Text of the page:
Wednesday, November 22

Happy Thanksgiving

Father, all of Creation rightly owes you thanks and praise.
Your justice, love and mercy abound.

We thank you this day for all that you have given us:

For the Passion and Death of your Divine Son,
we thank you Father,
through the Cross, He redeemed the world.

For the Church,
we thank you Father,
it is our beacon for salvation.

For the martyrs and saints who give testimony to your Son,
we thank you Father,
their witness to your Son is our inheritance.

For our loved ones and friends who have died and gone before us,
we thank you Father,
their love abides with us forever.

For loving spouses,
we thank you Father,
together we seek you.

For the gift of children,
we thank you Father,
they are your precious gifts to us and to the world.

For the gift of our families, loved ones and good friends,
we thank you Father,
Through them we see the reflection of your Son.

For jobs, our homes and all that we have,
we thank you Father,
give us only that which we need, as we seek Your Kingdom.

For the bounty we are about to eat,
we thank you through Christ Our Lord.



Hubby spent one night vomitting once an hour, and now he thinks I'm Superwoman. Even though I felt really bad for him (and I wanted him to get better soon), it felt nice that he gained some appreciation for what I went through. After all, this is a guy who I've known to have one other spell like this in the sixteen years we've been together (13 of them married).

Tuesday, November 21

Children's Books Meme

I saw this over at My Domestic Church, and though I wasn't tagged, I decided to give it a whirl.

How many have you read? (bolded are ones I've read, + and - denote exceptional feelings about the books one way or the other)

1. Charlotte's Web by E. B. White (Well, I'm in the middle of it now, anyway.)

2. The Polar Express by Chris Van Allsburg +

3. Green Eggs and Ham by Dr. Seuss +

4. The Cat in the Hat by Dr. Seuss +

5. Where the Wild Things Are by Maurice Sendak

6. Love You Forever by Robert N. Munsch ----- (This book creeps me out!!)

7. The Giving Tree by Shel Silverstein +++++

8. The Very Hungry Caterpillar by Eric Carle

9. Where the Red Fern Grows by Wilson Rawls

10. The Mitten by Jan Brett

11. Goodnight Moon by Margaret Wise Brown +

12. Hatchet by Gary Paulsen

13. The Lion, the Witch and the Wardrobe by C. S. Lewis +

14. Where the Sidewalk Ends: the Poems and Drawing of Shel Silverstein by Shel Silverstein

15. Bridge to Terabithia by Katherine Paterson

16. Stellaluna by Janell Cannon

17. Oh, The Places You'll Go by Dr. Seuss

18. Strega Nona by Tomie De Paola

19. Alexander and the Terrible, Horrible, No Good, Very Bad Day by Judith Viorst +

20. Brown Bear, Brown Bear, What do you see? by Bill Martin, Jr.

21. Charlie and the Chocolate Factory by Roald Dahl

22. The Velveteen Rabbit by Margery Williams +

23. A Wrinkle in Time by Madeleine L'Engle +

24. Shiloh by Phyllis Reynolds Naylor

25. How the Grinch Stole Christmas by Dr. Seuss +

26. The True Story of the Three Little Pigs by Jon Scieszka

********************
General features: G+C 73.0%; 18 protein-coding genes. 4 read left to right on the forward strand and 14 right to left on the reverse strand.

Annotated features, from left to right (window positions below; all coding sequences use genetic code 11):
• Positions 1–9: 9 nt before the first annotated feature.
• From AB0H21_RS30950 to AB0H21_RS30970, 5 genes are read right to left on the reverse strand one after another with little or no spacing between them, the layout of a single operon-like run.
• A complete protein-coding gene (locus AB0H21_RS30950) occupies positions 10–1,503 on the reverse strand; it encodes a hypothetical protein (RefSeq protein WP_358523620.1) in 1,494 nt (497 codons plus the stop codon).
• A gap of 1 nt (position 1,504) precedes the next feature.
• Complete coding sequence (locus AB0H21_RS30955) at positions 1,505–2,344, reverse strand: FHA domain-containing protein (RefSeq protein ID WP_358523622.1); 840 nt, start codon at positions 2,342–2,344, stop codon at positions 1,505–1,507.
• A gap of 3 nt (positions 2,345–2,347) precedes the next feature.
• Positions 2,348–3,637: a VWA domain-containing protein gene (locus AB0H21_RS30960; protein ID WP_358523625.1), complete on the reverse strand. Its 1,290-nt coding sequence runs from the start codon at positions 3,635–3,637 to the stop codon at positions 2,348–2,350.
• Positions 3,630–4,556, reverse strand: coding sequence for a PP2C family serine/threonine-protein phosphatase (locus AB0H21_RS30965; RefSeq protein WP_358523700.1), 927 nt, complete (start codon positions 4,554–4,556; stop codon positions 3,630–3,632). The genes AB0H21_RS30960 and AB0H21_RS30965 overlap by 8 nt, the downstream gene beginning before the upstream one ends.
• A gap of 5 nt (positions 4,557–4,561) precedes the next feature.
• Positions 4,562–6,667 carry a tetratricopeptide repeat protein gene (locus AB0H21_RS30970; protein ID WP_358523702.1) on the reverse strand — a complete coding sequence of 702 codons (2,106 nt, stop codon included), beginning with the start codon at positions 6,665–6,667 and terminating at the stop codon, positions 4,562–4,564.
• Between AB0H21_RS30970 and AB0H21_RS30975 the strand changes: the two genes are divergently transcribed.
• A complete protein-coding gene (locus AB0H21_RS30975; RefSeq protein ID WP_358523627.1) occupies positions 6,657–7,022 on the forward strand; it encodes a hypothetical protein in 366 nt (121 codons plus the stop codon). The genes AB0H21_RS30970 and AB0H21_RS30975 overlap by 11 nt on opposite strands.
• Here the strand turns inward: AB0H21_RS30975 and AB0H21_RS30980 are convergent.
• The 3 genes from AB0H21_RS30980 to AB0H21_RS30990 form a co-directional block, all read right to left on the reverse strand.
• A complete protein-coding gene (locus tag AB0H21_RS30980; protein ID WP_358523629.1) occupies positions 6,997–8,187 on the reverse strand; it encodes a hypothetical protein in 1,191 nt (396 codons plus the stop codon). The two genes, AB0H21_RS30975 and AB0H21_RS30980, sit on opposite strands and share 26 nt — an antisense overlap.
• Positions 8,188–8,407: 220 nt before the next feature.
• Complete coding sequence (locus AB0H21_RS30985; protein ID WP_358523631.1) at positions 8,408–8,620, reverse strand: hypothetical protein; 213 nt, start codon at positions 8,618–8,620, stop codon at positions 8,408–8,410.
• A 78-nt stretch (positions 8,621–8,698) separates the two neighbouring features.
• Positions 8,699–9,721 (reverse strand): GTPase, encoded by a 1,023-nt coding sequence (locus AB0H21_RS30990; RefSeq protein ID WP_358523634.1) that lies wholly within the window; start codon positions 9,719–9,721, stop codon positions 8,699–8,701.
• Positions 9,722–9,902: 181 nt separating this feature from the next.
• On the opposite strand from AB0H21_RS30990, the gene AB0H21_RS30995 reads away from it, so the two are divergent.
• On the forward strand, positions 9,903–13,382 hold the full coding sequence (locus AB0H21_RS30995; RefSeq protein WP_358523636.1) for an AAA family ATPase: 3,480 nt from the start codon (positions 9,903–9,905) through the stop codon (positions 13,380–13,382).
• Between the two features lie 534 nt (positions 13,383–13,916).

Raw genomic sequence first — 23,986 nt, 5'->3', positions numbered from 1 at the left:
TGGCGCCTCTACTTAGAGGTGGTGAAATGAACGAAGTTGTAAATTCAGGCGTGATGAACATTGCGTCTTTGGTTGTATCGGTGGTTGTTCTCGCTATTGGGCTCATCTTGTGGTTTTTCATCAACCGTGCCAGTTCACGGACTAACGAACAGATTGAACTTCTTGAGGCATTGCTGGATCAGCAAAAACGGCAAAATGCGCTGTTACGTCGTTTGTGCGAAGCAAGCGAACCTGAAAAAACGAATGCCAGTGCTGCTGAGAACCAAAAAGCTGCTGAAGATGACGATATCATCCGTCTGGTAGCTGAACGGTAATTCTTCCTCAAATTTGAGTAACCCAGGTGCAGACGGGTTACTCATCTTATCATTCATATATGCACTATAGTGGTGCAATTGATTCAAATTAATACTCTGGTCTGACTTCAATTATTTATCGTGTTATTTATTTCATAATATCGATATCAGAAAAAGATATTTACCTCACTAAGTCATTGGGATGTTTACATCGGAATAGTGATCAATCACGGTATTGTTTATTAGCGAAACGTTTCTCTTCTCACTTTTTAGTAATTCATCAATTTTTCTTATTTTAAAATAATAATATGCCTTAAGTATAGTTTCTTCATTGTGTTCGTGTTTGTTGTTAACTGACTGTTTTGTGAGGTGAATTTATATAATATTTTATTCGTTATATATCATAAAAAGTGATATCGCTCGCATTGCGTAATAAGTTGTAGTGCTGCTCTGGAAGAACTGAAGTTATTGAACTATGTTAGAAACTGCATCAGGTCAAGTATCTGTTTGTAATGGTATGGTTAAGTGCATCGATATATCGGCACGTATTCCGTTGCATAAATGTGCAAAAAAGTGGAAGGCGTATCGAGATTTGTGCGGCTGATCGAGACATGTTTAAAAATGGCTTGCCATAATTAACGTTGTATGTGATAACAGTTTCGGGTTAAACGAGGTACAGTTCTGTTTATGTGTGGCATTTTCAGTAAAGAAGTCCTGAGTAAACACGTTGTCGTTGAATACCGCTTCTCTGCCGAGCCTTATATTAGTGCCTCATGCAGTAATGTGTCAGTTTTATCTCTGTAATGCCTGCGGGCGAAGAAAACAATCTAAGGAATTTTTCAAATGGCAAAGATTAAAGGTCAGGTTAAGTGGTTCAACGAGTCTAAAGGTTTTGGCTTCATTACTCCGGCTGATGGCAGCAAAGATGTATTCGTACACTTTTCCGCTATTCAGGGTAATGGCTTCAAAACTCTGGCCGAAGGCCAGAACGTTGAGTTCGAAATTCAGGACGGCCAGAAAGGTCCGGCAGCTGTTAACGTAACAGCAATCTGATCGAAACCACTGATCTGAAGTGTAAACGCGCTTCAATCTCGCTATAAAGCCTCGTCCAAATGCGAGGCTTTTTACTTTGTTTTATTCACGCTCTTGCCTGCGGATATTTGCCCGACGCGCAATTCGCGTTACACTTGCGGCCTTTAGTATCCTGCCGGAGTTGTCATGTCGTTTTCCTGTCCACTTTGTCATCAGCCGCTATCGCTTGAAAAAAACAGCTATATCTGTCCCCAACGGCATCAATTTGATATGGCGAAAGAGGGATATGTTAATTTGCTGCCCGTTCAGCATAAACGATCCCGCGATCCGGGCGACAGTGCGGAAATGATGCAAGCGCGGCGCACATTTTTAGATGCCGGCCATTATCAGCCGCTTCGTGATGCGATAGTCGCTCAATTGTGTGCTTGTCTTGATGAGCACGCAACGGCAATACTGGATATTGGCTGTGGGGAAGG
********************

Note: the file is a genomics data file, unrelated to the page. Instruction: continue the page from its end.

27. Chicka Chicka Boom Boom by John Archambault

28. Little House on the Prarie by Laura Ingalls Wilder +

29. The Secret Garden by Frances Hodgson Burnett

30. The Complete Tales of Winnie the Pooh by A. A. Milne +

31. The Boxcar Children by Gertrude Chandler Warner

32. Sarah, Plain and Tall by Patricia MacLachlan

33. Indian in the Cupboard by Lynne Reid Banks

34. Island of the Blue Dolphins by Scott O'Dell

35. Maniac Magee by Jerry Spinelli

36. The BFG by Roald Dahl

37. The Giver by Lois Lowry

38. If You Give a Mouse a Cookie by Laura Joffe Numeroff

39. James and the Giant Peach by Roald Dahl

40. Little House in the Big Woods by Laura Ingalls Wilder +

41. Roll of Thunder, Hear My Cry by Mildred D. Taylor

42. The Hobbit by J. R. R. Tolkien +

43. The Lorax by Dr. Seuss

44. Stone Fox by John Reynolds Gardiner

45. Number the Stars by Lois Lowry +

46. Mrs. Frisby and the Rats of Nimh by Robert C. O'Brien

47. Little Women by Louisa May Alcott

48. The Rainbow Fish by Marcus Pfister -

49. Amazing Grace by Mary Hoffman

50. The Best Christmas Pageant Ever by Barbara Robinson ++

51. Corduroy by Don Freeman

52. Jumanji by Chris Van Allsburg

53. Math Curse by Jon Scieszka

54. Matilda by Roald Dahl

55. Summer of the Monkeys by Wilson Rawls

56. Tales of a Fourth Grade Nothing by Judy Blume

57. Ramona Quimby, Age 8 by Beverly Cleary

58. The Trumpet of the Swan by E. B. White

59. Are You My Mother? by Philip D. Eastman

60. The Chronicles of Narnia by C. S. Lewis

61. Make Way for Ducklings by Robert McCloskey

62. One Fish Two Fish Red Fish Blue Fish by Dr. Seuss

63. The Phantom Tollbooth by Norton Juster

64. The Snowy Day by Ezra Jack Keats

65. The Napping House by Audrey Wood (**Maybe??**)

66. Sylvester and the Magic Pebble by William Steig

67. The Tale of Peter Rabbit by Beatrix Potter +

68. Tuck Everlasting by Natalie Babbitt

69. The Wizard of Oz by L. Frank Baum

70. Anne of Green Gables by Lucy Maud Montgomery

71. Horton Hatches the Egg by Dr. Seuss

72. Basil of Baker Street, by Eve Titus

73. The Little Engine That Could by Watty Piper

74. The Cay by Theodore Taylor

75. Curious George by Hans Augusto Rey

76. Wilfred Gordon McDonald Partridge by Mem Fox

77. Arthur series by Marc Tolon Brown

78. The Great Gilly Hopkins by Katherine Paterson

79. Lilly's Purple Plastic Purse by Kevin Henkes